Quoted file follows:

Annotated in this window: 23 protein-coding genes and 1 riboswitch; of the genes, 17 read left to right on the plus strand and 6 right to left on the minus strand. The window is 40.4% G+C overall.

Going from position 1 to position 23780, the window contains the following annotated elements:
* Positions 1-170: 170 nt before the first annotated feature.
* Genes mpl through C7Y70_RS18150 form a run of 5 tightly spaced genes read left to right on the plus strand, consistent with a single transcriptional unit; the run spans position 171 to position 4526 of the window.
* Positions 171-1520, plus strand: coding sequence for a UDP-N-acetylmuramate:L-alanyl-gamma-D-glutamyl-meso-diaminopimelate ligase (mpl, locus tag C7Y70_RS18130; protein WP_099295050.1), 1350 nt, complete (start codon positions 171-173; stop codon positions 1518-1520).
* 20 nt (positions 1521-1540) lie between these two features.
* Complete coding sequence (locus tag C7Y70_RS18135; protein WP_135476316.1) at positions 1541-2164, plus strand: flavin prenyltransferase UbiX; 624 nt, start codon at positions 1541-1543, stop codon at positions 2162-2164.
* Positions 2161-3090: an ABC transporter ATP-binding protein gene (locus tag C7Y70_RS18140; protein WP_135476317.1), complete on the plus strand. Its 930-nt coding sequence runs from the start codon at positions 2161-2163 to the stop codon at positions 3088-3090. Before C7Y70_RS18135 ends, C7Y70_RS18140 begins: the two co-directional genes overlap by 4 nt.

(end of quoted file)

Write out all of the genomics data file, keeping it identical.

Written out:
Annotated in this window: 23 protein-coding genes and 1 riboswitch; of the genes, 17 read left to right on the plus strand and 6 right to left on the minus strand. The window is 40.4% G+C overall.

Going from position 1 to position 23780, the window contains the following annotated elements:
* Positions 1-170: 170 nt before the first annotated feature.
* Genes mpl through C7Y70_RS18150 form a run of 5 tightly spaced genes read left to right on the plus strand, consistent with a single transcriptional unit; the run spans position 171 to position 4526 of the window.
* Positions 171-1520, plus strand: coding sequence for a UDP-N-acetylmuramate:L-alanyl-gamma-D-glutamyl-meso-diaminopimelate ligase (mpl, locus tag C7Y70_RS18130; protein WP_099295050.1), 1350 nt, complete (start codon positions 171-173; stop codon positions 1518-1520).
* 20 nt (positions 1521-1540) lie between these two features.
* Complete coding sequence (locus tag C7Y70_RS18135; protein WP_135476316.1) at positions 1541-2164, plus strand: flavin prenyltransferase UbiX; 624 nt, start codon at positions 1541-1543, stop codon at positions 2162-2164.
* Positions 2161-3090: an ABC transporter ATP-binding protein gene (locus tag C7Y70_RS18140; protein WP_135476317.1), complete on the plus strand. Its 930-nt coding sequence runs from the start codon at positions 2161-2163 to the stop codon at positions 3088-3090. Before C7Y70_RS18135 ends, C7Y70_RS18140 begins: the two co-directional genes overlap by 4 nt.